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Sunjung Kim’s Real DMZ Project Interrogates the North and South Korea Divide Ocula Conversation Sunjung Kim’s Real DMZ Project Interrogates the North and South Korea Divide

Ongoing since 2012, the Real DMZ Project interrogates the demilitarised zone (DMZ) between North and South Korea through annual, research-based exhibitions that bring together the works of Korean and international artists. Sunjung Kim, the independent curator behind the project, conceived the idea of exploring the DMZ while curating Japanese artist...

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Sydney Lowdown: Exhibitions to See Ocula Report Sydney Lowdown: Exhibitions to See 6 Sep 2019 : Elyse Goldfinch for Ocula

The fifth edition of Sydney Contemporary will take place once again at Carriageworks between 12 and 15 September 2019, with Spring 1883 bringing together a cohort of 27 galleries from across Australia and the region to inhabit rooms at the Establishment Hotel from 11 to 14 September 2019, uniquely presenting contemporary works propped up on...

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Mark Bradford’s Call for Unity at Shanghai’s Long Museum Ocula Insight | Video Mark Bradford’s Call for Unity at Shanghai’s Long Museum 16 August 2019

Mark Bradford walks through Mark Bradford: Los Angeles Mark Bradford: Los Angeles at the Long Museum West Bund in Shanghai (27 July–13 October 2019) is the artist's largest solo exhibition to date in China. In this video for Ocula, Bradford and Diana Nawi, curator of the show, walk through selected works that convey the artist's concerns with...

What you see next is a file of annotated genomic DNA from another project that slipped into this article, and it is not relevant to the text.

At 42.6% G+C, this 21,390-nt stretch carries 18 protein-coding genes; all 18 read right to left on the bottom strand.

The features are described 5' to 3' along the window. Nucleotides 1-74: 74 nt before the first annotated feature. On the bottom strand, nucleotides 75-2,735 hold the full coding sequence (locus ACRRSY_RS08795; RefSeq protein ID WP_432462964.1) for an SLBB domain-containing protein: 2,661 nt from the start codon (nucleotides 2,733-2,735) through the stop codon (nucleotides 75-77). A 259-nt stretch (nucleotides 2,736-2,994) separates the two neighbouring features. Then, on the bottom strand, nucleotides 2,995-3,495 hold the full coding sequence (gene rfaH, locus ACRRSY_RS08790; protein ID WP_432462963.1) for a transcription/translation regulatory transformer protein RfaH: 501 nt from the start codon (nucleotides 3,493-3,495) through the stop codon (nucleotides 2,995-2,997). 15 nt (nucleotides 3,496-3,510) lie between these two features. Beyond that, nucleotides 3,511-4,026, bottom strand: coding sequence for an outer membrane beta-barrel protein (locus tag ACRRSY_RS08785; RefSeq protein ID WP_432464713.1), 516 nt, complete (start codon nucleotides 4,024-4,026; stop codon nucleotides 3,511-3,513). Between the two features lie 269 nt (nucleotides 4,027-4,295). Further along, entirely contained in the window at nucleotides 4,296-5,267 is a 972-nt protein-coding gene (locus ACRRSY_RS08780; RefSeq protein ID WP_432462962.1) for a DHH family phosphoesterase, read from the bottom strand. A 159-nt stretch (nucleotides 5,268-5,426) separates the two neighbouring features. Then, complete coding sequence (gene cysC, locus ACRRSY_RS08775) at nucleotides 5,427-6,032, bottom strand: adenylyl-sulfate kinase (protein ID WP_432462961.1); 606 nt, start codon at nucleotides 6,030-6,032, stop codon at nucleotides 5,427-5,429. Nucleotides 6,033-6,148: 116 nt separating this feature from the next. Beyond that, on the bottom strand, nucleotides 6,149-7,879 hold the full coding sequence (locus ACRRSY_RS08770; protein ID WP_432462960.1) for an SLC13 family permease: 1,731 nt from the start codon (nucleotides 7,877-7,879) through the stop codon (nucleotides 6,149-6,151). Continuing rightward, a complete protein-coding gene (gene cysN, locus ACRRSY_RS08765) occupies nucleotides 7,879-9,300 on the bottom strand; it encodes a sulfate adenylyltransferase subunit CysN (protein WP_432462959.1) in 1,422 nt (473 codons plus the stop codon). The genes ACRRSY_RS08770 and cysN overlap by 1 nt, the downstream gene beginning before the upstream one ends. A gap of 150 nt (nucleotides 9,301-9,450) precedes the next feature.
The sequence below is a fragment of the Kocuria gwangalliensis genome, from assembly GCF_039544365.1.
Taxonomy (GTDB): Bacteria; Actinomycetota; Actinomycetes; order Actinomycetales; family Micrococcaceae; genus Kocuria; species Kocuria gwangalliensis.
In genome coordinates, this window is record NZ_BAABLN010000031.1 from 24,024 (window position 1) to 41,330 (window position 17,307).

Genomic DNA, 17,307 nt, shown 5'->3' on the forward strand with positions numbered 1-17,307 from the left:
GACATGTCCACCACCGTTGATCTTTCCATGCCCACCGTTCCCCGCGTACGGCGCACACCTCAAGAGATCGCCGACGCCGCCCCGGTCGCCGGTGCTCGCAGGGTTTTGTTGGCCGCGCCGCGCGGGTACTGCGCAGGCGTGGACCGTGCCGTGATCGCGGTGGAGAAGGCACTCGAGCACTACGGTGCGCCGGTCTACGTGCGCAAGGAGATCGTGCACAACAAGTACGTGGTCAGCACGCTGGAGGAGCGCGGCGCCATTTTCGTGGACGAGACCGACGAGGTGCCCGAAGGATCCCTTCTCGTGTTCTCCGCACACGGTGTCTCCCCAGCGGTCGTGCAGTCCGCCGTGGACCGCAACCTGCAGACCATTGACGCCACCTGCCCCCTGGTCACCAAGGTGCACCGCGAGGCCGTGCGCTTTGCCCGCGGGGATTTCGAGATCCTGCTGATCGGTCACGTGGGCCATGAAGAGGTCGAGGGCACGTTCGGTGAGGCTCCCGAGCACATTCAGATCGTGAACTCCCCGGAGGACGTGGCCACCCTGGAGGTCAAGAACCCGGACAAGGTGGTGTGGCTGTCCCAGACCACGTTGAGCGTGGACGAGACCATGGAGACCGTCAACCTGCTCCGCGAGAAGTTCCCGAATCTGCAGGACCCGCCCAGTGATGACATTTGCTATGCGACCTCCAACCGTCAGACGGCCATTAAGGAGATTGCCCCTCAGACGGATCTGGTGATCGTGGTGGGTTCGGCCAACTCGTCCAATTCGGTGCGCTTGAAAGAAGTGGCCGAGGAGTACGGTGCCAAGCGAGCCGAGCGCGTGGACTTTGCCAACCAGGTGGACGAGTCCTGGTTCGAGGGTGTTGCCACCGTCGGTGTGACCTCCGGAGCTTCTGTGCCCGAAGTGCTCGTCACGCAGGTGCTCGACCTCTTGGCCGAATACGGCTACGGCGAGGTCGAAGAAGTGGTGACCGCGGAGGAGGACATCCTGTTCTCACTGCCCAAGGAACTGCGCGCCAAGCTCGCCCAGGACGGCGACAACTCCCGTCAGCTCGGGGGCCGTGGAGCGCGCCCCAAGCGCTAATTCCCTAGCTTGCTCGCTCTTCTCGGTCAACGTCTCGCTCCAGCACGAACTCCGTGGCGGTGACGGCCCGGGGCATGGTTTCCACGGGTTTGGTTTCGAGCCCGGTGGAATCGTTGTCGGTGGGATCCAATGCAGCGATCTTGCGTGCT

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Lee Kit

b. 1978, China

Born in Hong Kong and now based in Taipei, the trans-disciplinary practice of Lee Kit (李杰) incorporates painting, moving-image and readymade objects along with other intangible elements such as light and sound to create poetic reflections on his everyday surroundings and experiences.

Lee's ongoing 'Hand-painted cloth' series originated in 2001 during his training as a painter at the Chinese University of Hong Kong and was critical in his stylistic development. The works consist of fabrics covered with repetitive lines. After painting the fabrics by hand, Lee brings them into the public sphere as functional items such as tablecloths, curtains or picnic blankets. In Sunday Afternoon: Picnic with friends and hand-painted cloth at Yung Shu O, Sai Kung (2003), for instance, photo documentation shows a picnic taking place on one of said fabrics, providing a marker of the fabric's public existence, which in this case came after a long period of government-encouraged indoor seclusion from the SARS epidemic.